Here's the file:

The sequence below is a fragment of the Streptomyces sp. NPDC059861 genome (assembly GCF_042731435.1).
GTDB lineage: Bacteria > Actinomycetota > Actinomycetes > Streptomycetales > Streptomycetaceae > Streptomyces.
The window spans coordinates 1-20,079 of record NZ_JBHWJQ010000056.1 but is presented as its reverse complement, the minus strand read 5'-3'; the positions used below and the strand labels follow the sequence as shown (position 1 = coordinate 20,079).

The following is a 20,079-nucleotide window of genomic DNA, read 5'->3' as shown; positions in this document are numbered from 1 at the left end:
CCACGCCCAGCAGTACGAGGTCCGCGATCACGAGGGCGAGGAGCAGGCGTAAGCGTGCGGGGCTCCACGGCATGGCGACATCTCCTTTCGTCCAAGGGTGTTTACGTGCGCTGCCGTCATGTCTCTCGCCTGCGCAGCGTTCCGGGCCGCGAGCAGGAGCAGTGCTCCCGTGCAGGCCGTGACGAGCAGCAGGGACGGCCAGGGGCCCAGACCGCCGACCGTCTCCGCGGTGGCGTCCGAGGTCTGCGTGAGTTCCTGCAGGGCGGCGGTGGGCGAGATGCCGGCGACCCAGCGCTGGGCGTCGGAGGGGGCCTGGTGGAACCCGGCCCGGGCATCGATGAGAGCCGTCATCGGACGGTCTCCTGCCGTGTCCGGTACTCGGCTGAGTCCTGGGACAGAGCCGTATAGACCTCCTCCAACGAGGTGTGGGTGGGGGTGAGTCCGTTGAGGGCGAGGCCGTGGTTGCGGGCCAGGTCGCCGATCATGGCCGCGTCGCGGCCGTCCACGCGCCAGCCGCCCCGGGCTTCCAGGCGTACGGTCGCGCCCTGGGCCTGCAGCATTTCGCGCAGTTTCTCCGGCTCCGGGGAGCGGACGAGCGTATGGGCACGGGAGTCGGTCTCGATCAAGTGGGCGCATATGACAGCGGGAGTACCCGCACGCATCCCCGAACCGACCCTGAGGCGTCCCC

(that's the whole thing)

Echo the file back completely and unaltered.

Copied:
The sequence below is a fragment of the Streptomyces sp. NPDC059861 genome (assembly GCF_042731435.1).
GTDB lineage: Bacteria > Actinomycetota > Actinomycetes > Streptomycetales > Streptomycetaceae > Streptomyces.
The window spans coordinates 1-20,079 of record NZ_JBHWJQ010000056.1 but is presented as its reverse complement, the minus strand read 5'-3'; the positions used below and the strand labels follow the sequence as shown (position 1 = coordinate 20,079).

The following is a 20,079-nucleotide window of genomic DNA, read 5'->3' as shown; positions in this document are numbered from 1 at the left end:
CCACGCCCAGCAGTACGAGGTCCGCGATCACGAGGGCGAGGAGCAGGCGTAAGCGTGCGGGGCTCCACGGCATGGCGACATCTCCTTTCGTCCAAGGGTGTTTACGTGCGCTGCCGTCATGTCTCTCGCCTGCGCAGCGTTCCGGGCCGCGAGCAGGAGCAGTGCTCCCGTGCAGGCCGTGACGAGCAGCAGGGACGGCCAGGGGCCCAGACCGCCGACCGTCTCCGCGGTGGCGTCCGAGGTCTGCGTGAGTTCCTGCAGGGCGGCGGTGGGCGAGATGCCGGCGACCCAGCGCTGGGCGTCGGAGGGGGCCTGGTGGAACCCGGCCCGGGCATCGATGAGAGCCGTCATCGGACGGTCTCCTGCCGTGTCCGGTACTCGGCTGAGTCCTGGGACAGAGCCGTATAGACCTCCTCCAACGAGGTGTGGGTGGGGGTGAGTCCGTTGAGGGCGAGGCCGTGGTTGCGGGCCAGGTCGCCGATCATGGCCGCGTCGCGGCCGTCCACGCGCCAGCCGCCCCGGGCTTCCAGGCGTACGGTCGCGCCCTGGGCCTGCAGCATTTCGCGCAGTTTCTCCGGCTCCGGGGAGCGGACGAGCGTATGGGCACGGGAGTCGGTCTCGATCAAGTGGGCGCATATGACAGCGGGAGTACCCGCACGCATCCCCGAACCGACCCTGAGGCGTCCCC